Lexus has let loose some of America's top custom car specialists to modify its hybrid models for the Las Vegas SEMA auto trade show this week. The result is very un-Lexus - giant rims, flared wheelarches, dazzling paintwork and outrageous body kits, plus high-performance suspension and brakes.
The gambling capital of the world brings out the daring in some manufacturers who wouldn't risk showing such outrageous modifications at conventional car shows. Even the staid Swedish manufacturer, Volvo, has used SEMA to show the street cred of its marque with pimped-up versions of its C30 in recent years.
A highlight of the unorthodox Lexus display is a mod version of the word's first compact luxury hybrid car. The flash little CT 200h F Sport debuted last month in Sydney at the Australian International Motor Show.
It's already a sporty model with its sports wheels, body performance damper and two-mode dynamics function. The first luxury car to make a top-three ranking on the Australian Government's Green Guide will go into production in December and arrive here early next year.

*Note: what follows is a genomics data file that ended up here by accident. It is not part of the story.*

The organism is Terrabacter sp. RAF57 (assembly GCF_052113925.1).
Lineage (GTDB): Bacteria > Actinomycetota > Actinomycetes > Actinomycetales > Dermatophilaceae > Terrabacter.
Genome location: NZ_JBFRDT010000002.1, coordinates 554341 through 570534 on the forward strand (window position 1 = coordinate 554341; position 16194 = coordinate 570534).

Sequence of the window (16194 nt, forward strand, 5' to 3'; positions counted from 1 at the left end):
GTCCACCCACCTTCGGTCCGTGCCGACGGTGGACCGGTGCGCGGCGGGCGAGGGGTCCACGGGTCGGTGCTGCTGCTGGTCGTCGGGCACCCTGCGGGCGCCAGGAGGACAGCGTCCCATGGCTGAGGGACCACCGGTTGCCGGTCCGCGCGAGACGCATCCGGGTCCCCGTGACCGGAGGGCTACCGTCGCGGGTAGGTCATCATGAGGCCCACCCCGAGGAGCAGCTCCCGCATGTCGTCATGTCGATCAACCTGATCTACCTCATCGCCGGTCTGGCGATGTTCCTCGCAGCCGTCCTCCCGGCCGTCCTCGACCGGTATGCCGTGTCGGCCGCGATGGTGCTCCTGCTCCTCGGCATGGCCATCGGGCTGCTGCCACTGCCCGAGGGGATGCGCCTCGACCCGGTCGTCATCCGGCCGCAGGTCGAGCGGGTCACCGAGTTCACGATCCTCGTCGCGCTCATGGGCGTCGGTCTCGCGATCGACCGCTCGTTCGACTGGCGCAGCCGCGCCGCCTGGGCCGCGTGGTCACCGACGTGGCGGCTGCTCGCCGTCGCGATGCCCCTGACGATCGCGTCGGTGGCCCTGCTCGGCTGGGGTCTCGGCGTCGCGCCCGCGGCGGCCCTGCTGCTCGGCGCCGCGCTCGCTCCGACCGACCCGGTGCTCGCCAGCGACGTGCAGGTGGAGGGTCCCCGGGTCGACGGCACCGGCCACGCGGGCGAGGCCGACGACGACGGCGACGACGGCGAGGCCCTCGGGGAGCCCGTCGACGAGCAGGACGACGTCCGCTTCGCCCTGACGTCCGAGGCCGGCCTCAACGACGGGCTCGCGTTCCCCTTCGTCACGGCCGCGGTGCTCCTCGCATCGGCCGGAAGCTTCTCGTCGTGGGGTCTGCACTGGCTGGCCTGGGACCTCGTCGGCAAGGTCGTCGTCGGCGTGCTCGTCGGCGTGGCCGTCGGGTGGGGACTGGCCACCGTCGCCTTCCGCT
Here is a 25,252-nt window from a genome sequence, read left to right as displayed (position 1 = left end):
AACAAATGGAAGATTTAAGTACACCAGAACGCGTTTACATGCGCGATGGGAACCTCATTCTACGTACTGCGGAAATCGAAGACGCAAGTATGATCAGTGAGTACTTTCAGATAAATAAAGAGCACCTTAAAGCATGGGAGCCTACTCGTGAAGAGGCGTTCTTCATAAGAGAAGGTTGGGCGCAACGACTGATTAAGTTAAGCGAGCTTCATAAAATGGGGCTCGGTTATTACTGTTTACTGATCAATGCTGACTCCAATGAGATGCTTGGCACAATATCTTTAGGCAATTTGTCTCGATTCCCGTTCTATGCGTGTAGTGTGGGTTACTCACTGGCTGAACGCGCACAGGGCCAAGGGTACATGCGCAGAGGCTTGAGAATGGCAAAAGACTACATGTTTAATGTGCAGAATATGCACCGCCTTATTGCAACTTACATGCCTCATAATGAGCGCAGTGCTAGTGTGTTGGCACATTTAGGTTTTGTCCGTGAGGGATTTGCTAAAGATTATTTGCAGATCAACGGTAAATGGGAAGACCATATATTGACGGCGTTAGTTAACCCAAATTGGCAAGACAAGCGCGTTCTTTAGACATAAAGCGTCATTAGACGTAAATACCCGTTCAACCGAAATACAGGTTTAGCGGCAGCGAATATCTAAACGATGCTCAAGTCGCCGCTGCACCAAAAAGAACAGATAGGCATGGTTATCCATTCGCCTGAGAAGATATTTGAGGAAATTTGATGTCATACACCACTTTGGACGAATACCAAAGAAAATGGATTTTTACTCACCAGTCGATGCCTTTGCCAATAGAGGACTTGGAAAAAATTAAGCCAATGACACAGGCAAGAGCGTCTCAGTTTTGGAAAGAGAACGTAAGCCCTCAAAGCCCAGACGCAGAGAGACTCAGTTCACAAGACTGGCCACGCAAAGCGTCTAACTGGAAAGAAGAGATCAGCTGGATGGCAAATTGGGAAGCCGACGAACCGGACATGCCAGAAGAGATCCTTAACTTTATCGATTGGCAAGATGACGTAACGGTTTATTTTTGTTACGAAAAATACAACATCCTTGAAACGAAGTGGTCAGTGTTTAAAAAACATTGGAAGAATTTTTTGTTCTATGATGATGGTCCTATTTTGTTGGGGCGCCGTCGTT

But it won't quite look like the SEMA display model with 18 x 8-inch alloys with Pirelli PZero Nero 225/40R/18 tyres, adjustable suspension and shocks and a high-performance Big Brake Kit, with mighty 12.9 x 11-inch cross-drilled front discs.
The other Lexus hybrid models to get extreme makeovers included the GS 450h with a huge rear wing, RX450h and the greenest and meanest luxury saloon, the LS 600h in "Glacier Green" and riding on 20-inch wheels.
Other car manufacturers with vehicles on display include Chevrolet, Toyota, Kia and Hyundai. SEMA is billed as the premier automotive specialty products trade event in the world and is not open to the general public.
Each year it attracts more than 100,000 industry leaders from more than 100 countries displaying automotive parts, tools and components. One Australian company displaying products at the show is Maxtrax, invented by Brisbane 4WD expert Brad McCarthy.
Maxtrax is a tough piece of orange plastic about the size of a bodyboard which is placed under the wheels of a bogged 4WD for recovery without the use of a snatch strap. The product has been used by Dakar competitors including Australia's Bruce Garland.